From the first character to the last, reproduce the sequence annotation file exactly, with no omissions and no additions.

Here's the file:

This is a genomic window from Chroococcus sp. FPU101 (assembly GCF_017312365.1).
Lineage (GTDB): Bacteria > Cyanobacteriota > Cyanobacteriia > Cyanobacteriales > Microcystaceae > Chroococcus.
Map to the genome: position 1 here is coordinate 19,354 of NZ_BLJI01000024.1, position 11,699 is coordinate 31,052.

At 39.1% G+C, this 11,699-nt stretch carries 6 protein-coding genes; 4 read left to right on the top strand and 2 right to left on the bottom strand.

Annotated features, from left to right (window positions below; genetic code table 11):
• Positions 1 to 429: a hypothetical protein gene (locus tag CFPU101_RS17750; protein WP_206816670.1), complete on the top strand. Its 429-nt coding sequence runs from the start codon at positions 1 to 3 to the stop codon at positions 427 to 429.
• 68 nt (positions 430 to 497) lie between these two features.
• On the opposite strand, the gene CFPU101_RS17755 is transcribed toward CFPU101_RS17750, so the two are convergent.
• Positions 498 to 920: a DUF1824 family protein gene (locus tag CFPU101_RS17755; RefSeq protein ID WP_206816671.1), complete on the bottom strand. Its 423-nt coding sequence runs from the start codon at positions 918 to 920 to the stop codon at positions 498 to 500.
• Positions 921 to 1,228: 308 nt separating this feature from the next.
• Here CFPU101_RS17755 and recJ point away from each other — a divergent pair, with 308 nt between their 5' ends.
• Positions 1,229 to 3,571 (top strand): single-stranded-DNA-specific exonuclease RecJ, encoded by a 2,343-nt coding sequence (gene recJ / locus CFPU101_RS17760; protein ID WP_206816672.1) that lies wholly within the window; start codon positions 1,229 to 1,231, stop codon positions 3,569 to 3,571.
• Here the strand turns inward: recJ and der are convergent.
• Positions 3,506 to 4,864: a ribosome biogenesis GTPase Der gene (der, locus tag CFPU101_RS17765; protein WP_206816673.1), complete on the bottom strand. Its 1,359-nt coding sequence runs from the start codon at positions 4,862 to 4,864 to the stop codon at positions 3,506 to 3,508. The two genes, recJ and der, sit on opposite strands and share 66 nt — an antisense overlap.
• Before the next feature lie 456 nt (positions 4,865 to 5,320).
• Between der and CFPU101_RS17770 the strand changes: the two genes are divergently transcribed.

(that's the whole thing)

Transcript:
This is a genomic window from Chroococcus sp. FPU101 (assembly GCF_017312365.1).
Lineage (GTDB): Bacteria > Cyanobacteriota > Cyanobacteriia > Cyanobacteriales > Microcystaceae > Chroococcus.
Map to the genome: position 1 here is coordinate 19,354 of NZ_BLJI01000024.1, position 11,699 is coordinate 31,052.

At 39.1% G+C, this 11,699-nt stretch carries 6 protein-coding genes; 4 read left to right on the top strand and 2 right to left on the bottom strand.

Annotated features, from left to right (window positions below; genetic code table 11):
• Positions 1 to 429: a hypothetical protein gene (locus tag CFPU101_RS17750; protein WP_206816670.1), complete on the top strand. Its 429-nt coding sequence runs from the start codon at positions 1 to 3 to the stop codon at positions 427 to 429.
• 68 nt (positions 430 to 497) lie between these two features.
• On the opposite strand, the gene CFPU101_RS17755 is transcribed toward CFPU101_RS17750, so the two are convergent.
• Positions 498 to 920: a DUF1824 family protein gene (locus tag CFPU101_RS17755; RefSeq protein ID WP_206816671.1), complete on the bottom strand. Its 423-nt coding sequence runs from the start codon at positions 918 to 920 to the stop codon at positions 498 to 500.
• Positions 921 to 1,228: 308 nt separating this feature from the next.
• Here CFPU101_RS17755 and recJ point away from each other — a divergent pair, with 308 nt between their 5' ends.
• Positions 1,229 to 3,571 (top strand): single-stranded-DNA-specific exonuclease RecJ, encoded by a 2,343-nt coding sequence (gene recJ / locus CFPU101_RS17760; protein ID WP_206816672.1) that lies wholly within the window; start codon positions 1,229 to 1,231, stop codon positions 3,569 to 3,571.
• Here the strand turns inward: recJ and der are convergent.
• Positions 3,506 to 4,864: a ribosome biogenesis GTPase Der gene (der, locus tag CFPU101_RS17765; protein WP_206816673.1), complete on the bottom strand. Its 1,359-nt coding sequence runs from the start codon at positions 4,862 to 4,864 to the stop codon at positions 3,506 to 3,508. The two genes, recJ and der, sit on opposite strands and share 66 nt — an antisense overlap.
• Before the next feature lie 456 nt (positions 4,865 to 5,320).
• Between der and CFPU101_RS17770 the strand changes: the two genes are divergently transcribed.